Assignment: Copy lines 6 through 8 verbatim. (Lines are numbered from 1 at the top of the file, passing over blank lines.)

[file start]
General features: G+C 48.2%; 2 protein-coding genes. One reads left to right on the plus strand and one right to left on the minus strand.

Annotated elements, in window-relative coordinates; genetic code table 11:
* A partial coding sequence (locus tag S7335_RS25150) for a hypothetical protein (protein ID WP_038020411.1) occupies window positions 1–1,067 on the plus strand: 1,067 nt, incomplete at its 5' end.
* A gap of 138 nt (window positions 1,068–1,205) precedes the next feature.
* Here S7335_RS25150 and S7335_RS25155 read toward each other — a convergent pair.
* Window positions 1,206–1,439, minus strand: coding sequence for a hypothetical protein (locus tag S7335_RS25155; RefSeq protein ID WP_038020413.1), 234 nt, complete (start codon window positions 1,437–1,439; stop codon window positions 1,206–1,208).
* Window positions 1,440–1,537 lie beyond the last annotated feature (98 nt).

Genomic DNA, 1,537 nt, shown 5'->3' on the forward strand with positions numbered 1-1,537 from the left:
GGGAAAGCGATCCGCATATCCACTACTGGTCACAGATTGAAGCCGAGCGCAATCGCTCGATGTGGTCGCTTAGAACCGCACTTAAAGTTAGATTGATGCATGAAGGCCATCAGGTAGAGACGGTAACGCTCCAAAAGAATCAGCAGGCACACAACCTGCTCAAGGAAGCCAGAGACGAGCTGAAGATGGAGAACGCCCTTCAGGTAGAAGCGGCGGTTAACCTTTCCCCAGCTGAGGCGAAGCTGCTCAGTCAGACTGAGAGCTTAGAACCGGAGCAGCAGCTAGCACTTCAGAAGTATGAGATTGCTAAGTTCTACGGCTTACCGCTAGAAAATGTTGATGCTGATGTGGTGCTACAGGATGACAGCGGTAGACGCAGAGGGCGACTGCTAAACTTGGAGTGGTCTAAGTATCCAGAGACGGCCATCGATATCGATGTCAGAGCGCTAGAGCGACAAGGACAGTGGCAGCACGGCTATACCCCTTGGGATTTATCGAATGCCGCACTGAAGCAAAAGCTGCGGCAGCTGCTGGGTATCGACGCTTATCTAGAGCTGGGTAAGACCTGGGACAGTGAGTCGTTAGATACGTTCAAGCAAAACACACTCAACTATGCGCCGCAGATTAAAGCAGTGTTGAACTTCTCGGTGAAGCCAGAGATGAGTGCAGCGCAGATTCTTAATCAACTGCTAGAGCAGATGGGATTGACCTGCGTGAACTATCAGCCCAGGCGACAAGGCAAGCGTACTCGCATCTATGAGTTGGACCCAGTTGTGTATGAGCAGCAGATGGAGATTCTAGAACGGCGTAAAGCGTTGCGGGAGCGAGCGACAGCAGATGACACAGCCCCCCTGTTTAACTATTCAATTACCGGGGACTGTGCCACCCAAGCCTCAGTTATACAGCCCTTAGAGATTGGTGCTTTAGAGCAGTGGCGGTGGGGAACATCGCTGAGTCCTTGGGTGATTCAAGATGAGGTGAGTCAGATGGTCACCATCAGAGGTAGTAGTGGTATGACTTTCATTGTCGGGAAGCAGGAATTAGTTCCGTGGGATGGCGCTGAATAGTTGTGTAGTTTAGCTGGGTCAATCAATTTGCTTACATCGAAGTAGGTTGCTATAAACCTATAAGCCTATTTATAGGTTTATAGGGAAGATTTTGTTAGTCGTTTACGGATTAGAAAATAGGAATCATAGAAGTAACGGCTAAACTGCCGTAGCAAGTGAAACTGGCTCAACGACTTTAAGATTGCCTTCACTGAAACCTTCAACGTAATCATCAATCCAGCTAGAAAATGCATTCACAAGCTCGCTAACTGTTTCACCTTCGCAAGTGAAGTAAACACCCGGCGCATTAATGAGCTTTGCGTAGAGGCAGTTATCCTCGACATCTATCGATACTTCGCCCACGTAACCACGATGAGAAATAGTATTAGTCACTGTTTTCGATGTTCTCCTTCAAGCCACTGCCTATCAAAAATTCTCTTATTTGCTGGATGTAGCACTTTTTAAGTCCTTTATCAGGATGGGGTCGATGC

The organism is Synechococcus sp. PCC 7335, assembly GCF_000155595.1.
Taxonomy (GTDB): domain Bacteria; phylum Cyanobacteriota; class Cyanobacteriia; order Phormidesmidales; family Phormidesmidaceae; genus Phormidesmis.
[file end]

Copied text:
* Window positions 1,206–1,439, minus strand: coding sequence for a hypothetical protein (locus tag S7335_RS25155; RefSeq protein ID WP_038020413.1), 234 nt, complete (start codon window positions 1,437–1,439; stop codon window positions 1,206–1,208).
* Window positions 1,440–1,537 lie beyond the last annotated feature (98 nt).

Genomic DNA, 1,537 nt, shown 5'->3' on the forward strand with positions numbered 1-1,537 from the left: